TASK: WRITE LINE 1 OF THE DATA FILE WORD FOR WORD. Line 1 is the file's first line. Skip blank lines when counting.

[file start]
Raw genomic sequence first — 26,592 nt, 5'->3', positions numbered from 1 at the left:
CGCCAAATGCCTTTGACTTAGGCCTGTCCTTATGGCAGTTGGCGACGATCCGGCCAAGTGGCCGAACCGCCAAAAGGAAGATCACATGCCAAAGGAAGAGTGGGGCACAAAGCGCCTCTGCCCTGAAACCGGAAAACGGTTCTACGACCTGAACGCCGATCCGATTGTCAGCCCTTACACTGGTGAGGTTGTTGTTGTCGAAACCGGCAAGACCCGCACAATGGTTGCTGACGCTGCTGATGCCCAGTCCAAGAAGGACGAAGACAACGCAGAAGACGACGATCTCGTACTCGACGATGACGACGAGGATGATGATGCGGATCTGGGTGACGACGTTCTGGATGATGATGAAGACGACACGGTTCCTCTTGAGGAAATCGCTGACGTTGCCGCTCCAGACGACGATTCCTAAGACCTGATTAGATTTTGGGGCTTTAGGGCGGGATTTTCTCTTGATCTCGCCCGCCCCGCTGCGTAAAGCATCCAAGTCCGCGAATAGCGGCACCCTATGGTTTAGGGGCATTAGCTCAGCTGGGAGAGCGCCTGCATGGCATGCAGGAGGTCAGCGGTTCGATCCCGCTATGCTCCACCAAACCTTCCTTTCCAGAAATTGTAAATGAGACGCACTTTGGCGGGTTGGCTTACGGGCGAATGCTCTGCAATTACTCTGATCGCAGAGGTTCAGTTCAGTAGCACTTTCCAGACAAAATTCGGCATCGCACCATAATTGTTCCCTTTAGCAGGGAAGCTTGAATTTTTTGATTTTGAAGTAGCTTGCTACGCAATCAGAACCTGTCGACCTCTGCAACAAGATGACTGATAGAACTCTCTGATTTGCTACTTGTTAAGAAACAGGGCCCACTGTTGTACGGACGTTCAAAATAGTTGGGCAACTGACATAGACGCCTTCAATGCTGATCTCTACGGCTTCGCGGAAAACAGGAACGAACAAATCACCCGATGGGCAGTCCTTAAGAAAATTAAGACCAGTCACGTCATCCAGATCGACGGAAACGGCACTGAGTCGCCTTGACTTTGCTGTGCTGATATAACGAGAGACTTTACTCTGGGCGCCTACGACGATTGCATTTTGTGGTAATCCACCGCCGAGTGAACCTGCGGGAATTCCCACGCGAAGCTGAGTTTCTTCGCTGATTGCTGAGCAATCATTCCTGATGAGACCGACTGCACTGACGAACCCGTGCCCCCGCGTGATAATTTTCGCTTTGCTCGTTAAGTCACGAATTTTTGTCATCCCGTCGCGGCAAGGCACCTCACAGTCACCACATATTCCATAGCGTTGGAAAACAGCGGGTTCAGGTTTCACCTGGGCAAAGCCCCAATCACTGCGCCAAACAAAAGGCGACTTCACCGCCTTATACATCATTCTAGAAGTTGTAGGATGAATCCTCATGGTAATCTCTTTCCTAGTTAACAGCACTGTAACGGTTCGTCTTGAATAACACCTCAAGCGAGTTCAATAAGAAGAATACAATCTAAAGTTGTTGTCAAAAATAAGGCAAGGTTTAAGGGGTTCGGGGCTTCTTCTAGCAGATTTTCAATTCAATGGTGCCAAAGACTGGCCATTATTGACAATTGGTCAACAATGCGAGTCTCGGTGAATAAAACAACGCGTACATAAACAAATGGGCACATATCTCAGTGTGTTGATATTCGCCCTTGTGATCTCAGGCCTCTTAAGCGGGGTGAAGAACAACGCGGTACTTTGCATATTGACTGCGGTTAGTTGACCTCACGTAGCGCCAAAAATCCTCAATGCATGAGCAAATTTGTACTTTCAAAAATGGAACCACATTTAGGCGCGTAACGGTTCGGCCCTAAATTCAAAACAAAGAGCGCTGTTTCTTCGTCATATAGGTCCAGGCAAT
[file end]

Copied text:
Raw genomic sequence first — 26,592 nt, 5'->3', positions numbered from 1 at the left: